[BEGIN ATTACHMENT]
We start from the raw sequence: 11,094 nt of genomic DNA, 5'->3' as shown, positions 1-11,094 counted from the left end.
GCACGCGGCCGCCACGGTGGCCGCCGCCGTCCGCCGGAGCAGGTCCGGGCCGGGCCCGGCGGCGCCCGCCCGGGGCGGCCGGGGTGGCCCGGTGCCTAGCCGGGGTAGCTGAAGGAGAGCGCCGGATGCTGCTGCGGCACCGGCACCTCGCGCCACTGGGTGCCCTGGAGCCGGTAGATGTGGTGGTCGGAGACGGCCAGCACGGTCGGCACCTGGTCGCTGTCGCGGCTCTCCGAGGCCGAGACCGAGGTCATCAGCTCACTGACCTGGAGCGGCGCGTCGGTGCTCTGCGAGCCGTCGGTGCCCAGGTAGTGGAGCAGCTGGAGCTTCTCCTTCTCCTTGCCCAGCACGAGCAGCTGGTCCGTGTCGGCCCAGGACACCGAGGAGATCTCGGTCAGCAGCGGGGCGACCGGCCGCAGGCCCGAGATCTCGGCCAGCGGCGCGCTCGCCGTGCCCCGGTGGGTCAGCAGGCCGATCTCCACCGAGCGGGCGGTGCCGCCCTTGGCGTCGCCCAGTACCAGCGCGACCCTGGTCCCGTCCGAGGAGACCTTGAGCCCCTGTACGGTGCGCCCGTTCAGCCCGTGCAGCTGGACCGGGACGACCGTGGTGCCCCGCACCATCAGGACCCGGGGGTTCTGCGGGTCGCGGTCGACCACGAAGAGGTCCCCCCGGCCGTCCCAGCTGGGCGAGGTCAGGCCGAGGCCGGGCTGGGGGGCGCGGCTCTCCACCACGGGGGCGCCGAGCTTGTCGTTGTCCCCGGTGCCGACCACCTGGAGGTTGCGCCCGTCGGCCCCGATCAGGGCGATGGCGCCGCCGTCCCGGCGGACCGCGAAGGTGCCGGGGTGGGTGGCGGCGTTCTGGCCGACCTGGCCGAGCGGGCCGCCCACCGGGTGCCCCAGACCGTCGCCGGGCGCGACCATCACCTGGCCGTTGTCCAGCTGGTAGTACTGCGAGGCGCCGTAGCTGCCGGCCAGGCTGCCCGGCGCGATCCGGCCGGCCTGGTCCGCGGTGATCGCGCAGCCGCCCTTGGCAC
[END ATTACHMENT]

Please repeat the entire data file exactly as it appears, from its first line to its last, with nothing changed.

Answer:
We start from the raw sequence: 11,094 nt of genomic DNA, 5'->3' as shown, positions 1-11,094 counted from the left end.
GCACGCGGCCGCCACGGTGGCCGCCGCCGTCCGCCGGAGCAGGTCCGGGCCGGGCCCGGCGGCGCCCGCCCGGGGCGGCCGGGGTGGCCCGGTGCCTAGCCGGGGTAGCTGAAGGAGAGCGCCGGATGCTGCTGCGGCACCGGCACCTCGCGCCACTGGGTGCCCTGGAGCCGGTAGATGTGGTGGTCGGAGACGGCCAGCACGGTCGGCACCTGGTCGCTGTCGCGGCTCTCCGAGGCCGAGACCGAGGTCATCAGCTCACTGACCTGGAGCGGCGCGTCGGTGCTCTGCGAGCCGTCGGTGCCCAGGTAGTGGAGCAGCTGGAGCTTCTCCTTCTCCTTGCCCAGCACGAGCAGCTGGTCCGTGTCGGCCCAGGACACCGAGGAGATCTCGGTCAGCAGCGGGGCGACCGGCCGCAGGCCCGAGATCTCGGCCAGCGGCGCGCTCGCCGTGCCCCGGTGGGTCAGCAGGCCGATCTCCACCGAGCGGGCGGTGCCGCCCTTGGCGTCGCCCAGTACCAGCGCGACCCTGGTCCCGTCCGAGGAGACCTTGAGCCCCTGTACGGTGCGCCCGTTCAGCCCGTGCAGCTGGACCGGGACGACCGTGGTGCCCCGCACCATCAGGACCCGGGGGTTCTGCGGGTCGCGGTCGACCACGAAGAGGTCCCCCCGGCCGTCCCAGCTGGGCGAGGTCAGGCCGAGGCCGGGCTGGGGGGCGCGGCTCTCCACCACGGGGGCGCCGAGCTTGTCGTTGTCCCCGGTGCCGACCACCTGGAGGTTGCGCCCGTCGGCCCCGATCAGGGCGATGGCGCCGCCGTCCCGGCGGACCGCGAAGGTGCCGGGGTGGGTGGCGGCGTTCTGGCCGACCTGGCCGAGCGGGCCGCCCACCGGGTGCCCCAGACCGTCGCCGGGCGCGACCATCACCTGGCCGTTGTCCAGCTGGTAGTACTGCGAGGCGCCGTAGCTGCCGGCCAGGCTGCCCGGCGCGATCCGGCCGGCCTGGTCCGCGGTGATCGCGCAGCCGCCCTTGGCAC